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How to Rehabilitate and Move a Wounded Wild Tiger

  • This past January, WWFUS CEO Carter Roberts went to Nepal to bring a rehabilitated tiger back into the wild. The pictures from the journey are ahead, but Roberts's story is <a href="http://www.fastcompany.com/1734387/how-the-wwf-translocated-a-wounded-wild-tiger-in-nepal" target="_self">here.</a>

Goal One: Translocate rehabilitated tiger from Chitwan National Park (A) to Bardia National Park (B).
  • Begin process of knowing the location and movements of all of the world’s 3,200 wild tigers.
  • Reestablish connectivity and ecological integrity in a landscape amidst a crush of humanity.
  • The veterinarian team prepares the ketamine tranquilizer for the male tiger.
  • Data collection begins.
  • Self explanatory!
  • WWF’s President and CEO Carter Roberts affixes GPS collar and satellite transmission device.
  • Still sedated, the tiger is loaded onto the truck and the long westward journey begins.
  • WWF Nepal team discuss the Terai and steps to restore landscapes between parks.
  • The groggy tiger is hauled in the vehicle announcing “Conservation for Development.”
  • The National Park directors from Chitwan and Bardia formalize the tiger’s translocation.
  • The team takes to the trees for a relatively safe viewing of the release.
  • After a brief hesitation, the tiger glides through the forest.  The translocation is a success.
  • Bidding the tracking team farewell as they set off to follow the tiger with telemetry.
  • The team celebrates the first of many collaring and translocations of tigers in Nepal.
  • Communities celebrate the restoration work throughout the Terai Arc landscape following the release.
  • Communities throughout the Terai welcome the prospects of more productive forests.
  • The tiger, named Namo Buddha, enjoying the benefits of a more-intact landscape. <a href="http://www.fastcompany.com/1734387/how-the-wwf-translocated-a-wounded-wild-tiger-in-nepal"><strong>Read more about the translocation process here</strong></a>.
  • 01 /18 | Goal One This past January, WWFUS CEO Carter Roberts went to Nepal to bring a rehabilitated tiger back into the wild. The pictures from the journey are ahead, but Roberts's story is here. Goal One: Translocate rehabilitated tiger from Chitwan National Park (A) to Bardia National Park (B).
  • 02 /18 | Goal Two Begin process of knowing the location and movements of all of the world’s 3,200 wild tigers.
  • 03 /18 | Goal Three Reestablish connectivity and ecological integrity in a landscape amidst a crush of humanity.
  • 04 /18 | The Nepalese Team The veterinarian team prepares the ketamine tranquilizer for the male tiger.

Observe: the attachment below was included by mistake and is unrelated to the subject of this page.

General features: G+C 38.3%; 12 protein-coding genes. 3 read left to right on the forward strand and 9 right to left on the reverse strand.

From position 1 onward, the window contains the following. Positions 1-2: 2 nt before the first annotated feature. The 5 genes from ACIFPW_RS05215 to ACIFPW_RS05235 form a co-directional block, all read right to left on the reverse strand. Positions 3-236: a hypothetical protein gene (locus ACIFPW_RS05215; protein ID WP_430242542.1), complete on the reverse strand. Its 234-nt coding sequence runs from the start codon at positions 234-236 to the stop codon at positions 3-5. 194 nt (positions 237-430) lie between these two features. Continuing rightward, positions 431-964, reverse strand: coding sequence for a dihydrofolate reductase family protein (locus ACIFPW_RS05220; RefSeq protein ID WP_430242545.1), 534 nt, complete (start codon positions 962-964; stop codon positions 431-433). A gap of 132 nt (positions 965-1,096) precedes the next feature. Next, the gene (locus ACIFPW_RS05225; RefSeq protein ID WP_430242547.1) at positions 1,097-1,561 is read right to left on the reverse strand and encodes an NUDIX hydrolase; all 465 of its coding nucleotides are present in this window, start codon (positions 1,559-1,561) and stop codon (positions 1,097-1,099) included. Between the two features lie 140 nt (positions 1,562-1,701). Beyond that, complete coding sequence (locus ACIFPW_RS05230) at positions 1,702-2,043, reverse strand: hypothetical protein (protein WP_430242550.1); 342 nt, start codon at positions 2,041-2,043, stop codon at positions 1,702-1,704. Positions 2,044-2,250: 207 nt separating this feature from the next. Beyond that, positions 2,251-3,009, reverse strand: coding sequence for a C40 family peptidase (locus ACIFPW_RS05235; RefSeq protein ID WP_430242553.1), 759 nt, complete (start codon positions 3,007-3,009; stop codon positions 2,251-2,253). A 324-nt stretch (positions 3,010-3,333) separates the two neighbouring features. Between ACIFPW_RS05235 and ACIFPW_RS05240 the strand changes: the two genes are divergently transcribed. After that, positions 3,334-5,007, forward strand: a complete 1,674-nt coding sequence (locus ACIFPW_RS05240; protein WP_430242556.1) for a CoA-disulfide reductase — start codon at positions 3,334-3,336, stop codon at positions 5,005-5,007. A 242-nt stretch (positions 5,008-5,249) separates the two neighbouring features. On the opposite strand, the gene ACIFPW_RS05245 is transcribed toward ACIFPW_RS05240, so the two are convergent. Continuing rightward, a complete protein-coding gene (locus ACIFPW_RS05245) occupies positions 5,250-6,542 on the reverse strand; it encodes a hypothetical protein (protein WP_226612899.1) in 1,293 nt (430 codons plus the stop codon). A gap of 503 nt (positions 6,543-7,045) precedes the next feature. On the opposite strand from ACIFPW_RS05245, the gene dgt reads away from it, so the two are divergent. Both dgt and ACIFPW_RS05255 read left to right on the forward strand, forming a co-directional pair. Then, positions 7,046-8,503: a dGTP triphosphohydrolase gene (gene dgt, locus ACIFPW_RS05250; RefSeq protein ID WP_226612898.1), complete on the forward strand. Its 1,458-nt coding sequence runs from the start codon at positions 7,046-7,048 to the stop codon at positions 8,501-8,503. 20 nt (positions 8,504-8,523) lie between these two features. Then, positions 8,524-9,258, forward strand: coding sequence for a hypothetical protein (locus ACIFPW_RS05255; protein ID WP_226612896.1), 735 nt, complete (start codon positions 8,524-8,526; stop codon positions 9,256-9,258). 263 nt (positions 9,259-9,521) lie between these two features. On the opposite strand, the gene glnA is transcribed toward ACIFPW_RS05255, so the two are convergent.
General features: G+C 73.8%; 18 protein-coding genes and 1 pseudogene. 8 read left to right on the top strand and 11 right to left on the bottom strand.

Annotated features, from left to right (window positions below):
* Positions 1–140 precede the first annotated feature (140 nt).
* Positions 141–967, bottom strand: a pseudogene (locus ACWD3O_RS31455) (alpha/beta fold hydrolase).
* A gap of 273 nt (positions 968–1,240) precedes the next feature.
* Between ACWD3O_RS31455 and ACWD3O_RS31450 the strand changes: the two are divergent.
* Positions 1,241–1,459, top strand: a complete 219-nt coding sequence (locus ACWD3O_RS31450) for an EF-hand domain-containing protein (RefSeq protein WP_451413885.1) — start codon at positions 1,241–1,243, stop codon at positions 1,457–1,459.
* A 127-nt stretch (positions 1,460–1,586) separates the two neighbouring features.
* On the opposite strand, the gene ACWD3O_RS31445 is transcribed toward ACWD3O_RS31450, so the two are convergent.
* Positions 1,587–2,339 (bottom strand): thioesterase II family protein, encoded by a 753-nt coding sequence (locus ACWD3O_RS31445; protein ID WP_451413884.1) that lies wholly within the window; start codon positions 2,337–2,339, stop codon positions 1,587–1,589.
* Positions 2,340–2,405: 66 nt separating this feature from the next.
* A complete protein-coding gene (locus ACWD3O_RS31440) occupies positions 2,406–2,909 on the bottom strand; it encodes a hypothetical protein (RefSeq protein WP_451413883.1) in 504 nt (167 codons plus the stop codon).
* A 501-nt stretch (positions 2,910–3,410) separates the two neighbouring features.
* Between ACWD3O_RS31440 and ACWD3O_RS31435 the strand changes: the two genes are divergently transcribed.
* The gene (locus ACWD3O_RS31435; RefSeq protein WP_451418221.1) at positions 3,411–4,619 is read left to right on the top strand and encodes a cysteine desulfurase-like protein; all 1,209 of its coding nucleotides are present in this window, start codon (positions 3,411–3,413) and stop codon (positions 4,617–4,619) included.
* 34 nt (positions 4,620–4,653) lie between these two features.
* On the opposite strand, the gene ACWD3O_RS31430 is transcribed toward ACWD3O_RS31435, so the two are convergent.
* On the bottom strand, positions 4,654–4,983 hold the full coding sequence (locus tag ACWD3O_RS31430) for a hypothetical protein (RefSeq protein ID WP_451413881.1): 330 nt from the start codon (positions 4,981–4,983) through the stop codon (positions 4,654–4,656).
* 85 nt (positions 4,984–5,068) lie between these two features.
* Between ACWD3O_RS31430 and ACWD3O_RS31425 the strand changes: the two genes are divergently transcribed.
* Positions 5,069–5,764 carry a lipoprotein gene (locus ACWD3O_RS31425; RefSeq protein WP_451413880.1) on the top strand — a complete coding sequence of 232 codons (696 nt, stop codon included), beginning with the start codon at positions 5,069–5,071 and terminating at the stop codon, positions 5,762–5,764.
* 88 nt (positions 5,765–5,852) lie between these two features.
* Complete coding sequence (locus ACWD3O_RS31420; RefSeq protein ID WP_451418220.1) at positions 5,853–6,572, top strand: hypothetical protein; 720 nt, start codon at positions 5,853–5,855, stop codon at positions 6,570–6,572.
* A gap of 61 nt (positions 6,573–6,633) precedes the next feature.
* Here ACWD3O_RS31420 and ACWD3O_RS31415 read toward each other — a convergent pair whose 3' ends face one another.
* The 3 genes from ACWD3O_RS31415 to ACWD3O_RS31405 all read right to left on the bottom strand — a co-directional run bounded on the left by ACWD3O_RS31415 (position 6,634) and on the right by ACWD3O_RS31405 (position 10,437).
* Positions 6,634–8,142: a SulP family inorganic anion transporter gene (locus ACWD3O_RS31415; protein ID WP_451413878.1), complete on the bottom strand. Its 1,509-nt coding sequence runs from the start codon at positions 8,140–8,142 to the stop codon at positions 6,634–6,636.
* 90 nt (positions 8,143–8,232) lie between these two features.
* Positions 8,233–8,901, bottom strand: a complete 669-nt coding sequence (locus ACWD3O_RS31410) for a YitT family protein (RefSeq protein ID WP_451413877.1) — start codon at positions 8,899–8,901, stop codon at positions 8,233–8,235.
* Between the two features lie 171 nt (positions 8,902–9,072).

• 05 /18 | Success with the Sedative Data collection begins.
  • 06 /18 | Paw Self explanatory!
  • 07 /18 | Collaring WWF’s President and CEO Carter Roberts affixes GPS collar and satellite transmission device.
  • 08 /18 | Preparing for the Journey Still sedated, the tiger is loaded onto the truck and the long westward journey begins.
  • 09 /18 | The Plan WWF Nepal team discuss the Terai and steps to restore landscapes between parks.
  • 10 /18 | The Procession Across the Terai The groggy tiger is hauled in the vehicle announcing “Conservation for Development.”
  • 11 /18 | A Formal Exchange The National Park directors from Chitwan and Bardia formalize the tiger’s translocation.
  • 12 /18 | Taking to the Trees The team takes to the trees for a relatively safe viewing of the release.
  • 13 /18 | He’s Off After a brief hesitation, the tiger glides through the forest. The translocation is a success.
  • 14 /18 | The Tracking Team Bidding the tracking team farewell as they set off to follow the tiger with telemetry.
  • 15 /18 | It Takes and Army The team celebrates the first of many collaring and translocations of tigers in Nepal.
  • 16 /18 | A Joyous Occasion Communities celebrate the restoration work throughout the Terai Arc landscape following the release.
  • 17 /18 | Terai Communities Embracing the Need for Forests Communities throughout the Terai welcome the prospects of more productive forests.
  • 18 /18 | The Tiger A Week After the Translocation The tiger, named Namo Buddha, enjoying the benefits of a more-intact landscape. Read more about the translocation process here.

Pictures from the WWF's tiger translocation adventures this past January, courtesy of CEO Carter Roberts.

Slideshow Credits: 01 / Carter Roberts; 02 / Carter Roberts; 03 / Carter Roberts; 04 / Carter Roberts; 05 / Carter Roberts; 06 / Carter Roberts; 07 / Carter Roberts; 08 / Carter Roberts; 09 / Carter Roberts; 10 / Carter Roberts; 11 / Carter Roberts; 12 / Carter Roberts; 13 / Carter Roberts; 14 / Carter Roberts; 15 / Carter Roberts; 16 / Carter Roberts; 17 / Carter Roberts; 18 / Carter Roberts;

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